Can Gitmo's terrorists be rehabilitated?
Before he closes Guantánamo, Obama must take a clear-eyed look at the record – and anticipate the next chapter of the fight against terrorism.
What happens to terrorist suspects after they leave the detention center at Guantánamo Bay?Skip to next paragraph
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According to a Pentagon report leaked in May, 14 percent are engaged in terrorist activity. While many of their identities remain unknown, details are available about a handful of high-profile recidivists.
Abdallah Saleh al-Ajmi was picked up by the United States in Afghanistan, accused of aiding the Taliban. He spent four years at Guantánamo and was then released and repatriated to Kuwait. Acquitted by a criminal court, he then traveled to Iraq, where he drove an explosives-packed truck into an Iraqi Army base in 2008, killing 13 Iraqi soldiers and himself.
More troubling are the cases of Abdullah Ghulam Rasoul and Said Ali al-Shihri. Mr. Rasoul, who was released to the Afghan government in December 2007, is now the Taliban's operations leader in southern Afghanistan. Mr. Shihri was released to Saudi Arabia in 2007 and passed through a Saudi rehabilitation program before becoming the deputy leader of Al Qaeda's branch in Yemen.
Some argue the alleged 14 percent rate is inflated, as it is based on a definition of "militant activity" so broad as to include merely associating with terrorists. Others say the figure compares favorably with the 68 percent recidivism rate for US criminals. Even if slightly inflated, these examples illustrate a broader policy problem for the Obama administration: unanticipated consequences of US counterterrorism policy actions.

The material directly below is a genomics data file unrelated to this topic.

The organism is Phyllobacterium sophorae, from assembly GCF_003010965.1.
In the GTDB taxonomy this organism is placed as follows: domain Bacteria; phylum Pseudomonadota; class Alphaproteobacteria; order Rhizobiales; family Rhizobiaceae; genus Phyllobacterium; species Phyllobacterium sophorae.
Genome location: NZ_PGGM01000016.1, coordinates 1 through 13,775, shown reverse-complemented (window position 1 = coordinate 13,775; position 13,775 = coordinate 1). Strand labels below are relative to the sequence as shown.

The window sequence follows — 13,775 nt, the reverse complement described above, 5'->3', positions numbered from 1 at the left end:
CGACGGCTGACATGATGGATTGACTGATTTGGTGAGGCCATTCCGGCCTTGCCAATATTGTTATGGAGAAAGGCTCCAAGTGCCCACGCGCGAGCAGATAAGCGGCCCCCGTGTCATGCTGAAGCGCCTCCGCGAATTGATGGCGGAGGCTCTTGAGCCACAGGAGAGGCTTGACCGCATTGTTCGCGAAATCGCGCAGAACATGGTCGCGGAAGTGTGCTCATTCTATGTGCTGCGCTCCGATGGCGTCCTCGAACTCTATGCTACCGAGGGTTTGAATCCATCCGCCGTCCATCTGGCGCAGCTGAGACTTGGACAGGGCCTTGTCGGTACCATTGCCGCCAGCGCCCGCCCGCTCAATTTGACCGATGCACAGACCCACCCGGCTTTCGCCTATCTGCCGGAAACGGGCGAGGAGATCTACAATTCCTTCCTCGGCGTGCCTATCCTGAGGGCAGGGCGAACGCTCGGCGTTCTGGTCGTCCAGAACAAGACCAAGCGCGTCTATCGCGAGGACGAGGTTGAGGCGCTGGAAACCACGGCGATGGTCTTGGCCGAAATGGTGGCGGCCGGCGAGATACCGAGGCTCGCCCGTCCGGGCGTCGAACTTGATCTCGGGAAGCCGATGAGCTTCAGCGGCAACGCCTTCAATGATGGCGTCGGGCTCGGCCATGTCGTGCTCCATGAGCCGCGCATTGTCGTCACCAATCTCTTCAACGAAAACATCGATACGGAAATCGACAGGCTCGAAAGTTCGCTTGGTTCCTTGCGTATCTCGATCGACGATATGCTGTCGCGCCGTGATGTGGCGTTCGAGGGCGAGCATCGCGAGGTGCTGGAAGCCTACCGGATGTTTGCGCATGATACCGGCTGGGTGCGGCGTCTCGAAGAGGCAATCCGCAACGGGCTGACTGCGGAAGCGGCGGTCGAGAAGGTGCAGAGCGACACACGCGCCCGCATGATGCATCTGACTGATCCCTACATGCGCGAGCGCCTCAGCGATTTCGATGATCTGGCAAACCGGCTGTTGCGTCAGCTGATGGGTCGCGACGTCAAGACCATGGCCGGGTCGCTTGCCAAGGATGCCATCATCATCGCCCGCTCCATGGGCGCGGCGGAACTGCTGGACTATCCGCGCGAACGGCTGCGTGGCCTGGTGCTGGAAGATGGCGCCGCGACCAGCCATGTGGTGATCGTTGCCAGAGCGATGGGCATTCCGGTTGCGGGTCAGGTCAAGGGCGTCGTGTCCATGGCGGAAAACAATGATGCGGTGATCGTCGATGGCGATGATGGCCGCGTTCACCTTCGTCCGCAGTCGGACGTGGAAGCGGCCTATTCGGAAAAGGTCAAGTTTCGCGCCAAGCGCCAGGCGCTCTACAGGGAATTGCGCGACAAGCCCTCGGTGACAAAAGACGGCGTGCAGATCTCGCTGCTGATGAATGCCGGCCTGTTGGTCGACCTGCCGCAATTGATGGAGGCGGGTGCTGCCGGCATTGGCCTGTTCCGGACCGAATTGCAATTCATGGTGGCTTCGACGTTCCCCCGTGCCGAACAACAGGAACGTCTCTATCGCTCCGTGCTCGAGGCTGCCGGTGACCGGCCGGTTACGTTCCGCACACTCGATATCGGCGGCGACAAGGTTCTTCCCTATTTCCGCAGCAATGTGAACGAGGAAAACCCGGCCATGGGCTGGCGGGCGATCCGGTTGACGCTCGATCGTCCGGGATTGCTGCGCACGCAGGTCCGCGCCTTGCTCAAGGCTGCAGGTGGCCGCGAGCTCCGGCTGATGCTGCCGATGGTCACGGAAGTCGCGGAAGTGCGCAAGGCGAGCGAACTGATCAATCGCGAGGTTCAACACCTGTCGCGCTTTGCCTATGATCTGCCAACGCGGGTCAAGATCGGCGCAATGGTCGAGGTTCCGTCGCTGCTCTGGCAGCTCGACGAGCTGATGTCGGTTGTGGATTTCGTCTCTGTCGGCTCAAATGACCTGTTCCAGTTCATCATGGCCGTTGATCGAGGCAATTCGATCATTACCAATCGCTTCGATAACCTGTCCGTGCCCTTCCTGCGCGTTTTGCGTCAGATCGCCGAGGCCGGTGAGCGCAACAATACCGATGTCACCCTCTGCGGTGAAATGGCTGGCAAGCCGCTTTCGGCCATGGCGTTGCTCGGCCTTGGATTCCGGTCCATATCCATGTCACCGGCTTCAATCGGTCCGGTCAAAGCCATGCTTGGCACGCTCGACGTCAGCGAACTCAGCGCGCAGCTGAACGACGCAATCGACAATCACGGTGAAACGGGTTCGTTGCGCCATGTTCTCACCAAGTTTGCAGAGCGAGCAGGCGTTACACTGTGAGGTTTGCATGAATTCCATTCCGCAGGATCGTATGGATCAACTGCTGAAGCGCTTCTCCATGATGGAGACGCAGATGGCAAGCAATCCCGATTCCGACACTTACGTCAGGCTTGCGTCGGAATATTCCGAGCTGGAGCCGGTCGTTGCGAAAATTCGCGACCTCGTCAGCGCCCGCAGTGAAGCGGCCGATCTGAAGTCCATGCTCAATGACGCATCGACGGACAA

Detainees from Yemen pose an especially difficult problem. Forty percent of the remaining detainees at Guantánamo are from Yemen, but it is a country ill-equipped to deal with their return.
Yemen has developed a rehabilitation program modeled on Saudi Arabia's, but so far it has yet to work as well. The escape of 13 Al Qaeda suspects from a Yemeni prison in 2006 undermines confidence in the country's ability to secure dangerous inmates if the US were to send them home.
Al Qaeda has a growing presence in Yemen, underscored by the attack last September on the US Embassy – an attack in which Shihri's involvement is suspected. A brutal murder of three foreign aid workers occurred just this month, bearing the hallmarks of Al Qaeda. An infusion of battle-tested jihadists back into that nation could further embolden the movement.
Yemen is applying diplomatic pressure to have its detainees repatriated upon the closure of Guantánamo. But in light of the country's counterterrorism track record, this would be unwise.